Q: What are your views on uranium, oil, platinum, natural gas, and other commodities?

Fleck: As a rule, trading commodities is extremely difficult, time-consuming, stressful, and an incredibly reliable way to lose money. Most do-it-yourself investors would be wise to stay away, and most professionals don't need my guidance on the subject.

Q: What is your opinion of owning TIPS?

Fleck: Here is a well-stated TIPS primer from one of our readers: "If you only had two choices with your money, it would make sense to buy TIPS over conventional Treasuries. They are pricing in outright deflation as far as the eye can see (well, until very recently, but they still price in very little "inflation"), which is unlikely. If even a modest amount of inflation shows up in the CPI over the next several years, you win (again, versus conventional Treasuries).

"However, given an infinite number of choices, I would rather do something else with my money. With TIPS, you are lending to the government for practically nothing in return, then asking them to tell you each year how much extra they will compensate you for losing your purchasing power. It would be like giving a mechanic a blank check and telling him to fill in what he thinks is fair. Your car is fixed, but you got hosed.

"And if the long end cracks, a 10-year Treasury and a 10-year TIP will both tank -- there is just no way the CPI will keep up with whatever the bond market is sensing. So short duration is still key, irrespective of the instrument.

"Remember, there is no free lunch."

Q: Who is __________________?

Fleck: Always try the Friends of Fleck section of the site first for people I mention regularly. If they are not listed there, search the Web.

Q: How can I subscribe to the Lord of the Dark Matter (LODM)'s service?

Fleck: First of all, his service is designed for professional, institutional investors, and so is the fee (over $25,000 per year, depending on what level you want). He considers individual requests to subscribe on a case-by-case basis, but keep in mind there are compliance and other regulatory checks that must be met. Second, to protect his intellectual property, he does not take on brokers or advisors as clients, preferring to deal directly with the end user. This, of course, is part of the reason he also prefers to remain anonymous. If you are still interested and think you might qualify, send Bill an Ask Fleck submission and he will forward your request to the LODM.

Q: Are you a contrarian?

Fleck: I am often labeled as such, but I believe being contrary just to be contrary is a fool's game. You can't fade every single sample set you find. Contrary for contrary's sake is unrewarding and unpleasant.

Q: I found a stock I think is way overvalued. Should amateur investors short stocks?

Fleck: First of all, valuation is never a good enough reason -- on its own -- to short a stock. Second, I think short selling for folks at home is extremely dangerous to your capital. You have to watch them constantly and there are way too many ways to get tripped up.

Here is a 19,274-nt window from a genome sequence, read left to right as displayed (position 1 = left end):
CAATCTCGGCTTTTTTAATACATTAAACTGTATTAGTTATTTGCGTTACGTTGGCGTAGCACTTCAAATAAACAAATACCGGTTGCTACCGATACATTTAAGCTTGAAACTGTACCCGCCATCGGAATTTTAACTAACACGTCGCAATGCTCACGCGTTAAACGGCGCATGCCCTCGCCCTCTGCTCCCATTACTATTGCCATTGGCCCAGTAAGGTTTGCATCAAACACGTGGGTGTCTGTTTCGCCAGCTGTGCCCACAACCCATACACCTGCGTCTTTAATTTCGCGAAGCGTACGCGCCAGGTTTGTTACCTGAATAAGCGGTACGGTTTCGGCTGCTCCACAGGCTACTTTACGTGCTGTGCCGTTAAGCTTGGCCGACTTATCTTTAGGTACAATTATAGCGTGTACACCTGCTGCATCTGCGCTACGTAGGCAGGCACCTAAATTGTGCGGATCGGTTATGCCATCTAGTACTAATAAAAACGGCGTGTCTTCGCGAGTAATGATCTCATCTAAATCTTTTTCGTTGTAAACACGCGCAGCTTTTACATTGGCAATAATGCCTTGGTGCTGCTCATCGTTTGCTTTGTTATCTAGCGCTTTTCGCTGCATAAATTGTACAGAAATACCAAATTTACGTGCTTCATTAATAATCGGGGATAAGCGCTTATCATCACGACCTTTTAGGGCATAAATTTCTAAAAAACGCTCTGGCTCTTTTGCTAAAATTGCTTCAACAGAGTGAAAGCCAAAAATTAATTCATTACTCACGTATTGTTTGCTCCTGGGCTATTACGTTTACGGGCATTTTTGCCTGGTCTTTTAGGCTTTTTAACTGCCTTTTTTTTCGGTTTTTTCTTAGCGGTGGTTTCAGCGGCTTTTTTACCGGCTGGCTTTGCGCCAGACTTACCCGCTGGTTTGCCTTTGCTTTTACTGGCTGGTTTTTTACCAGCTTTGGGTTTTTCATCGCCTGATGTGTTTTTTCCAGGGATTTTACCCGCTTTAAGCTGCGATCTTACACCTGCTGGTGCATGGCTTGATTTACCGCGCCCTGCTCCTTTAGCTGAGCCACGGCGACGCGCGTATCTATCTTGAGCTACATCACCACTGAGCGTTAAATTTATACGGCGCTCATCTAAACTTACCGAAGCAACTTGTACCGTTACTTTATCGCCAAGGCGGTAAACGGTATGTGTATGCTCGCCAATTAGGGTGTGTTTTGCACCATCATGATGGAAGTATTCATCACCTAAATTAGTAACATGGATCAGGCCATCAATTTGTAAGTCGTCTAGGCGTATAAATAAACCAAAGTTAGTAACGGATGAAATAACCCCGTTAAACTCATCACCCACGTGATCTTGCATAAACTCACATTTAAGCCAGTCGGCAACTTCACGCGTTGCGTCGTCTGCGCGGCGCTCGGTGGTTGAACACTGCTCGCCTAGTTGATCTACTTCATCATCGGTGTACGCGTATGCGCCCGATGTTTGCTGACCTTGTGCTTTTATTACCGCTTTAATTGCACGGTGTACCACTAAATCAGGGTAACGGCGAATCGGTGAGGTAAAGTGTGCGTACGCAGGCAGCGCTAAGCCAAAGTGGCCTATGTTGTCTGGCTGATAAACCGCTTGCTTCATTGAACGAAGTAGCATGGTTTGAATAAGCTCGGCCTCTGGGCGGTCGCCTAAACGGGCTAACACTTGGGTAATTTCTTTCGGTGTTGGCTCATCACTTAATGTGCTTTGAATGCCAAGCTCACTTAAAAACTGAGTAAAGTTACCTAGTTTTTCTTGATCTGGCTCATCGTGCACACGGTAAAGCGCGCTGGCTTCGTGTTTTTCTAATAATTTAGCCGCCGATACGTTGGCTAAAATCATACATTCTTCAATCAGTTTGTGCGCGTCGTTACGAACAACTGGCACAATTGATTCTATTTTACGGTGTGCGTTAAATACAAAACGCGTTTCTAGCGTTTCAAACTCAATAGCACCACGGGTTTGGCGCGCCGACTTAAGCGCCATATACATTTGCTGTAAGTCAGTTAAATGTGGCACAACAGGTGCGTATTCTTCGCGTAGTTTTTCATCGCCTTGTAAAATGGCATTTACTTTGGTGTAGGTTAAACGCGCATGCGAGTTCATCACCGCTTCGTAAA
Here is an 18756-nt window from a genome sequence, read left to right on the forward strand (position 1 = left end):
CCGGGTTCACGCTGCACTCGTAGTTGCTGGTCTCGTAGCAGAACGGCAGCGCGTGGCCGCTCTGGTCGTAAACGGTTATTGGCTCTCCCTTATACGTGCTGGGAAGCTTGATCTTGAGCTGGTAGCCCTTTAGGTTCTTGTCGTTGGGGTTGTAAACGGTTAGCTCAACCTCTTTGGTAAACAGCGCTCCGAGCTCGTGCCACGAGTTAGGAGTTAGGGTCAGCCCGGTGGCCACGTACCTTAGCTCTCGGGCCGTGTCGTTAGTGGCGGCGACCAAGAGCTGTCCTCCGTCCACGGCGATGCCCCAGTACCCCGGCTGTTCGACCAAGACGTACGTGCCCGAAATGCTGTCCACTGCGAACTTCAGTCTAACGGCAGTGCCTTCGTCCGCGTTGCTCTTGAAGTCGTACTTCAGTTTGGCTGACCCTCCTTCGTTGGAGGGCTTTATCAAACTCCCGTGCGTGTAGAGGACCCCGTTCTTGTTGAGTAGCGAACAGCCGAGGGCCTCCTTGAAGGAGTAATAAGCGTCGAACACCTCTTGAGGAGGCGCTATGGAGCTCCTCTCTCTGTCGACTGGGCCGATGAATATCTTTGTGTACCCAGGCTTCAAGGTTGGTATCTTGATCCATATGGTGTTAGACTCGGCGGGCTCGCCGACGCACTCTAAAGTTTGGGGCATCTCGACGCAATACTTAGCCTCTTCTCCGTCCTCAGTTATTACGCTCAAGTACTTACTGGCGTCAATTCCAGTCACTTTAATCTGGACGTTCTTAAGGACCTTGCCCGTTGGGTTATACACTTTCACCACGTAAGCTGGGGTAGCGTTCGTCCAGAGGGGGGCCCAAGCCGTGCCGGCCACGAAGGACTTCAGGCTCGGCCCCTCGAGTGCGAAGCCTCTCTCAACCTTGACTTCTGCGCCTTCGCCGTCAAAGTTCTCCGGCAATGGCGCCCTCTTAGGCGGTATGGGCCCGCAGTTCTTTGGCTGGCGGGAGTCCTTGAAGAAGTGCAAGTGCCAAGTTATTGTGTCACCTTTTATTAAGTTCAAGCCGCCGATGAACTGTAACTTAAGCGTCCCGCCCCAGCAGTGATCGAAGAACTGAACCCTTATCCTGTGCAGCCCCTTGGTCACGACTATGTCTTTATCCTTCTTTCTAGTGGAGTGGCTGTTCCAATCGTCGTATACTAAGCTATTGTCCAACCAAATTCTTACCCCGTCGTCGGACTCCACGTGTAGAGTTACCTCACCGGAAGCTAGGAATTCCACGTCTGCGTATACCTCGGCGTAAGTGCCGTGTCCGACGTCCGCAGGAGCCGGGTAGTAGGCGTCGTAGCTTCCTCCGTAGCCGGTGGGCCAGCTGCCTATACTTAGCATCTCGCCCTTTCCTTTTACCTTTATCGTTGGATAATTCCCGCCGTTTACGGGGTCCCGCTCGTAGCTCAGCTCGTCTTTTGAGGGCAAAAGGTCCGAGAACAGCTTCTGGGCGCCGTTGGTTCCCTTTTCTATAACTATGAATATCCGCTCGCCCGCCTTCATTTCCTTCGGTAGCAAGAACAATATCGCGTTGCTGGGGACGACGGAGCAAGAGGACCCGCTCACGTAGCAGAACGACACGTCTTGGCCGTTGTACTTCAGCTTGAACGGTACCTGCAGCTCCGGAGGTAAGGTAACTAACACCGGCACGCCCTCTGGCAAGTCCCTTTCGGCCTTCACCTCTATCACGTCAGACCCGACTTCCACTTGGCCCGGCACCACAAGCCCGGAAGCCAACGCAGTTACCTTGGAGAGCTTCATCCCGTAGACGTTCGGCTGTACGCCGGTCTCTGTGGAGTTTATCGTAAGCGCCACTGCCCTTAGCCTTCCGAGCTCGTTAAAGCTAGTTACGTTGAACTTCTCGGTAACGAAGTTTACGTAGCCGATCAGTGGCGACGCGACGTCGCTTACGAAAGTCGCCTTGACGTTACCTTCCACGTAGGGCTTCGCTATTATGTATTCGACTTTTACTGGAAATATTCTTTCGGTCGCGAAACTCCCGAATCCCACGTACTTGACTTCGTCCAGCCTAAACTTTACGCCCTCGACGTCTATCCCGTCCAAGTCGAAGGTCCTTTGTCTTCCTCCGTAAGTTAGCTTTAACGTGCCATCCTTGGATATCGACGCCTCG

Q: Do you give personal financial advice?

Fleck: 1. I am not a financial advisor; thus, I do not offer nor can I provide individual advice to readers in response to questions on their investment portfolios.
2. I do not give advice on specific stocks. When I mention a stock in the Rap that I own, I list it at the bottom of the column, in the interest of full disclosure. My feeling is that you should know if/when I am "talking my book."

Q: Do you think the silver market is manipulated?

Fleck: No. Silver is a thin market, and it is possible to push the futures around to some degree (which does happen); thus, silver is extremely volatile and always has the potential to go berserk -- in either direction. But massive collusion to suppress silver prices is nonsense -- not to mention, if it did exist, they have done a terrible job. "But what about the Hunts?" The Hunts weren't stupid, they just got beaten. "But what about JPM?" Silver is not where it is because JPM was short it. My silver buddy, who is very experienced as a silver trader, would tell you that story is nuts, as would my friend who in fact used to trade the silver book at JPM.

Q: Are you worried about deflation? Do you anticipate hyperinflation?

Fleck: I have never believed in the case for deflation. The Fed prints too much money to worry about that. As for hyperinflation, it is in the realm of possibility, but it won't happen until after we have a funding crisis, thus it will not be a surprise, to Rap readers at any rate.

Q: Do you still own _________________?

Fleck: If I mention a stock I own in the Rap, I list my position at the bottom. If you are curious about a particular company, search the site for that company's ticker symbol to see if I have ever listed a position and if so, how recently.